Marshall Space Flight Center, Huntsville, Ala.
NASA Langley Research Center, Hampton, Va.
CHARLESTON, S.C. -- America's plans for opening the space frontier -- including human exploration of Earth's moon and future voyages into the solar system beyond -- are featured in an interactive exhibit that will be on display at the Charleston Harbor Fest in Charleston, S.C., June 26-29.
The NASA Exploration Experience traveling exhibit gives visitors a vivid glimpse into the nation's ambitious future in space. Charleston is the exhibit's last stop on the tour down the Atlantic Coast.
"We hope the multimedia experience helps people better understand how the country plans to explore the moon and journey beyond in the next decade or so," said outreach coordinator Kirk Pierce from NASA's Marshall Space Flight Center in Huntsville, Ala.
The exhibit will be on display at the Charleston Harbor Festival Grounds and will be open from 10 a.m. to 6 p.m. Friday and Sunday and from 10 a.m. to 8 p.m. Saturday. On June 29 the Charleston Harbor Fest will host the "Parade of Sail of all Tall Ships."
The exhibit simulates a breathtaking visit to the first destination on America's new journey into the solar system: Earth's moon.
"Interactive control panels and activity stations; immersive 3D imagery; and audio effects will plunge visitors into a not-too-distant future on the moon," Pierce added. "They'll discover what it will be like to live and work on the surfaces of other worlds -- and how it will benefit life back home on Earth."
NASA staffers will be on hand to answer questions and discuss some of the thousands of technologies used on Earth as a result of years of space-based research and development by the agency and its partners.
Exhibit visitors can learn how our quality of life improves as America's space exploration activities refine existing technologies and develop new breakthroughs in areas such as power generation, computer technology, communications, networking and robotics. Visitors also can learn how other advanced technologies are increasing the safety and reliability of space transportation systems, while also reducing costs.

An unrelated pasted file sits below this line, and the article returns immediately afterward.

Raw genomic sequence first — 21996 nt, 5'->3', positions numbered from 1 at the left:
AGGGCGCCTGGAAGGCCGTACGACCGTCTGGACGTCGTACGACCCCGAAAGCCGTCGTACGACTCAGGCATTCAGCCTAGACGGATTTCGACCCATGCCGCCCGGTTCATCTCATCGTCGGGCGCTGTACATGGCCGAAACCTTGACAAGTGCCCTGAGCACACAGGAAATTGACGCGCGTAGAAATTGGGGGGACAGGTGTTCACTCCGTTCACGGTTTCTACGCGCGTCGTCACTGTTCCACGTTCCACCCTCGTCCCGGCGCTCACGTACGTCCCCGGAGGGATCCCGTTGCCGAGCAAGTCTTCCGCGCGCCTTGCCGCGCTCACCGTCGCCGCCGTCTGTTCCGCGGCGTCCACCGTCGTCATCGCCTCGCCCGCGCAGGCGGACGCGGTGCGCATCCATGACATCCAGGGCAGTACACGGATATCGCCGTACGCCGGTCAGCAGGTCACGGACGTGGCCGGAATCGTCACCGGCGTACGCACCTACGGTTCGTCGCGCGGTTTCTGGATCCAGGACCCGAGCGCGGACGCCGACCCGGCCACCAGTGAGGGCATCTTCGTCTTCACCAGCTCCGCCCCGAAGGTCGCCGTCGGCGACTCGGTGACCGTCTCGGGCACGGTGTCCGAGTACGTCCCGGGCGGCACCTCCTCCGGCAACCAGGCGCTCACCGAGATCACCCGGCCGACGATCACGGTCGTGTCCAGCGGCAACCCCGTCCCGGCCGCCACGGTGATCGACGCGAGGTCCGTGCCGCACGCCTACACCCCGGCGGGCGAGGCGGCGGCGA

Touring the NASA Exploration Experience exhibit takes approximately 10 minutes. The exhibit is wheelchair-accessible. Exhibit visitors also can see what they would look like on the moon by having their photo taken in a space suit against a lunar landscape. Robots on the Road will support the Exploration Exhibit by engaging visitors with several table-size robots that indicate how NASA utilizes robotics in exploration.
NASA's Marshall Space Flight Center in Huntsville, Ala., manages the traveling exhibit for the agency’s Exploration Systems Mission Directorate in Washington.
In addition to the traveling exhibit, NASA is working with the Math and Science Coalition at Clemson University to set up several professional development workshops for teachers later in the summer.
For more information about the traveling exhibit, visit:
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